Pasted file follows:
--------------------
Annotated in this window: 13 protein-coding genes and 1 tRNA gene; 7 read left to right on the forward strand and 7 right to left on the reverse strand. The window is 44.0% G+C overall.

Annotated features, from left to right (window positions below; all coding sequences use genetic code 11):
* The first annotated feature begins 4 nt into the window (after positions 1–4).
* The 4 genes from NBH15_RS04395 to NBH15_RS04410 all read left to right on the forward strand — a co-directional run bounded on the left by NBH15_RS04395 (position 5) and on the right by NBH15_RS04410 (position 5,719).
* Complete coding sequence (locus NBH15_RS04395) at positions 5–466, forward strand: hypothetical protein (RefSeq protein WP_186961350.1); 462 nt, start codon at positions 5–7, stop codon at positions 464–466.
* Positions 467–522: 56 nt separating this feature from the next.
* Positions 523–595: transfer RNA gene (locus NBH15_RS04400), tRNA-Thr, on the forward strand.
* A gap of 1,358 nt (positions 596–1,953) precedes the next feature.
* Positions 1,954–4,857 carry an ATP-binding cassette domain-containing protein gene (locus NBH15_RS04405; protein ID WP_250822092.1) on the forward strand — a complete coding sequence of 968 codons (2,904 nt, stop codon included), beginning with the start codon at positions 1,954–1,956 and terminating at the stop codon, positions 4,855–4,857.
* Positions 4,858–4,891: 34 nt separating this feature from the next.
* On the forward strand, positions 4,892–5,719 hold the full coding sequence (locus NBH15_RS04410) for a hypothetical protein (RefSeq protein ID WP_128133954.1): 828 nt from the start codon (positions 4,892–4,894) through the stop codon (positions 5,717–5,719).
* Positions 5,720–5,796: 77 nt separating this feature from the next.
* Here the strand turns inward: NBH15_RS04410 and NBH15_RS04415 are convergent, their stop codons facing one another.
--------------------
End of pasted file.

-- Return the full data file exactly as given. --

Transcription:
Annotated in this window: 13 protein-coding genes and 1 tRNA gene; 7 read left to right on the forward strand and 7 right to left on the reverse strand. The window is 44.0% G+C overall.

Annotated features, from left to right (window positions below; all coding sequences use genetic code 11):
* The first annotated feature begins 4 nt into the window (after positions 1–4).
* The 4 genes from NBH15_RS04395 to NBH15_RS04410 all read left to right on the forward strand — a co-directional run bounded on the left by NBH15_RS04395 (position 5) and on the right by NBH15_RS04410 (position 5,719).
* Complete coding sequence (locus NBH15_RS04395) at positions 5–466, forward strand: hypothetical protein (RefSeq protein WP_186961350.1); 462 nt, start codon at positions 5–7, stop codon at positions 464–466.
* Positions 467–522: 56 nt separating this feature from the next.
* Positions 523–595: transfer RNA gene (locus NBH15_RS04400), tRNA-Thr, on the forward strand.
* A gap of 1,358 nt (positions 596–1,953) precedes the next feature.
* Positions 1,954–4,857 carry an ATP-binding cassette domain-containing protein gene (locus NBH15_RS04405; protein ID WP_250822092.1) on the forward strand — a complete coding sequence of 968 codons (2,904 nt, stop codon included), beginning with the start codon at positions 1,954–1,956 and terminating at the stop codon, positions 4,855–4,857.
* Positions 4,858–4,891: 34 nt separating this feature from the next.
* On the forward strand, positions 4,892–5,719 hold the full coding sequence (locus NBH15_RS04410) for a hypothetical protein (RefSeq protein ID WP_128133954.1): 828 nt from the start codon (positions 4,892–4,894) through the stop codon (positions 5,717–5,719).
* Positions 5,720–5,796: 77 nt separating this feature from the next.
* Here the strand turns inward: NBH15_RS04410 and NBH15_RS04415 are convergent, their stop codons facing one another.